My Chicken Salad

I love chicken salad.  Few things disappoint me more than a poorly made chicken salad.  You know what I mean.  Tough, bland chicken, lack of seasoning, tons of mayo to compensate…  you feel queasy after the 2nd bite.  There’s no flavor, no layering, no balance, no love; nothing but boiled chicken and mayo (and sometimes a little celery if you’re lucky).

Or you can come across something amazing.  Something that will enchant you, dazzle you, and make you love chicken salad again. Something truly unique.  I think to think my chicken salad will do just that.  Or come close.

If you look at the components of chicken salad, you will by default be breaking it down into individual flavor profiles.  This is, once again, the beginning of flavor layering and finding the coveted balance we want to achieve.

Great chicken salad begins with great chicken.  There are so many ways you can cook the chicken, and each one done properly will yield a unique and wonderful flavor.  Perfect roast, grill, poach, braise, and so on.  I like to roast the chicken for chicken salad, which in itself builds tremendous flavor.  Mayonnaise is necessary, but mayonnaise is of course rich, creamy and will easily overpower a dish.  So we balance it.  Add lemon juice, olive oil, a little mustard, and spices.  Adding and relying on natural and diverse flavors will allow you to use minimal mayonnaise.  Use it only as a binder; the ‘finishing’ element.  With chicken, mayo, lemon juice, and dijon mustard, eggs are a natural pair.  So a couple of hard boiled eggs will compliment everything in the salad with perfection and finesse.

My personal touch is the addition of fresh tarragon and a few slivered red grapes.  Tarragon and grapes are a very classic (and French) pair, and they make the chicken salad light, add more diversity of flavor, and keep your palette pleasantly entertained.  Put everything together, and you have a great, very unique, balanced, and very delicious chicken salad.

Chicken Salad

Prep time: 30 minutes
Cook time: 1 hour
Inactive cook time: 3 hours
Yield: 6 portions


2 whole free range organic chickens, legs only removed
6 sprigs thyme
3 lemons, cut in half
1/2 bunch tarragon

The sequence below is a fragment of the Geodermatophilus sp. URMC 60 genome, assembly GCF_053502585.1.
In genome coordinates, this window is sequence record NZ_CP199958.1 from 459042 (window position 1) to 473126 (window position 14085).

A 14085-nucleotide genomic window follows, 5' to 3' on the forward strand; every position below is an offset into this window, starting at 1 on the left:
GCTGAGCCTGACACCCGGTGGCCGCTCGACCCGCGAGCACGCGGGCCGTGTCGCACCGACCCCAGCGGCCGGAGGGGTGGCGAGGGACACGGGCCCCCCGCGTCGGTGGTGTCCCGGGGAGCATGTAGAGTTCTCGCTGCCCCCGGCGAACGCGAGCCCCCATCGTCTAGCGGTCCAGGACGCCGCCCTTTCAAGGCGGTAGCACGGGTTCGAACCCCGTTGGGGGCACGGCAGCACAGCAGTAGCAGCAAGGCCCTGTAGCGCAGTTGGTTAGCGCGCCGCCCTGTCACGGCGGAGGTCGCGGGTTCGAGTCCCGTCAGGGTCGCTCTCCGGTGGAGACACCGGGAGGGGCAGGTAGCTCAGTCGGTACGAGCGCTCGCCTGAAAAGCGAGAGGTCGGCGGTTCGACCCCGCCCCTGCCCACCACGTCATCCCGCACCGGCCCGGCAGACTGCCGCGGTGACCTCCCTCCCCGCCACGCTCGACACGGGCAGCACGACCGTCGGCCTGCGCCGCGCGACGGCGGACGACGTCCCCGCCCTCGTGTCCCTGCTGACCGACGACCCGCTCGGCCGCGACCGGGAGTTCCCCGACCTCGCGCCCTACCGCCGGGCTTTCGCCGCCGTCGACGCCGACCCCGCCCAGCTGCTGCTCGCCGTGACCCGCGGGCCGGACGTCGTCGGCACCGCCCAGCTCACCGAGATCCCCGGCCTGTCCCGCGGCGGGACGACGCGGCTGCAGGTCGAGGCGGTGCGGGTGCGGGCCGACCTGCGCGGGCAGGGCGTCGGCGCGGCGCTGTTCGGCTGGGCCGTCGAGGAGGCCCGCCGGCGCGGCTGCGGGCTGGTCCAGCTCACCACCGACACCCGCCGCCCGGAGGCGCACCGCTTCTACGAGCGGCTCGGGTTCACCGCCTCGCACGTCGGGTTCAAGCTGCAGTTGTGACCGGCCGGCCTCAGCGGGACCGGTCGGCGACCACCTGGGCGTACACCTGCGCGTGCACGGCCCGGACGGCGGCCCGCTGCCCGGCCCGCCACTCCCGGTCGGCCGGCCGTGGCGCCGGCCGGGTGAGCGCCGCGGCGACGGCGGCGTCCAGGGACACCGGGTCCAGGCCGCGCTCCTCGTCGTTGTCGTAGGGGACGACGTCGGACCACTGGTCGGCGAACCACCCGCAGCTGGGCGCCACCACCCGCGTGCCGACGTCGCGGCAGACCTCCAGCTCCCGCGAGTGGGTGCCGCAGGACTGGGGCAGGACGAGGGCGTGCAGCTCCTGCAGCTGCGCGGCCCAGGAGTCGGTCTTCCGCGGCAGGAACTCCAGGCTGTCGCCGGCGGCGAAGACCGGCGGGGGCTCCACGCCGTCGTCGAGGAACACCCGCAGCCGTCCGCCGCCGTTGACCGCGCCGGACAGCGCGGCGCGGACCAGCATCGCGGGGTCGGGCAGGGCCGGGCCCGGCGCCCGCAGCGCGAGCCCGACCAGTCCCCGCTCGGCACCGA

10 red grapes
extra virgin olive oil
3 large organic eggs
2 tbsp dijon mustard
1 tbsp paprika
1 bunch scallions, fine chop
1/2 bunch celery, small dice
1 head garlic, cut in half
1/2 red onion, small dice
prepared heavy mayonnaise (hellmanns is best)
kosher salt
cracked black pepper
1/2 tsp cayenne pepper


Heat an oven to 450 degrees.  Lightly oil the chickens, liberally salt and pepper them inside and out.  Cut 1 lemon in half, squeeze the juice over the chickens, place the squeezed half in the cavity along with 3 sprigs of thyme and the garlic.  Place the chickens in an elevated roasting pan or a sheet pan lined with a wire rack.  Roast for about 45 minutes, or until internal temp reads 155.  Chicken should be golden brown.  Remove from oven, and let cool.  When you cool the chickens, make sure you leave all the meat on the bone.  They will retain more juice and flavor that way.

While the chicken is cooling, cook the eggs.  Place the eggs in a sauce pot, cover with cold water, add a generous pinch of salt and bring to a simmer.  Simmer for 10 minutes, turn heat off and let sit for another 8 minutes.  Drain and refresh eggs under cold water.  Peel and slice thin.  Reserve.

After cooling the chickens, remove the skin and coarsely shred the meat, by hand or with 2 forks.  Save the bones for stock later on.

Place the chicken in a large mixing bowl with the celery, scallions, tarragon, onion, juice of the remaining 2 lemons, and eggs.  Add enough olive oil to make the ingredients ‘glisten’, or shine (add enough to evenly coat everything).  Salt and pepper liberally.  Add the paprika, cayenne and mustard and mix well.  Add just enough mayonnaise to lightly coat everything.  You will probably find that about 1/2 cup is adequate.  Remember, start with less than you think you will need.  You can always add later on, but you can never remove.  Check the seasoning, and adjust where you feel necessary (mostly likely if it needs anything, it will be salt, or additional lemon juice).  Add the sliced grapes.

Place in a shallow platter and garnish with a sprinkle of paprika, maybe a sprig of tarragon, or grapes.  In my opinion, the best way to serve this is with French croissants, Boston lettuce and sliced vine ripe tomatoes.  But it’s your dish, serve it in whatever way makes you happy.


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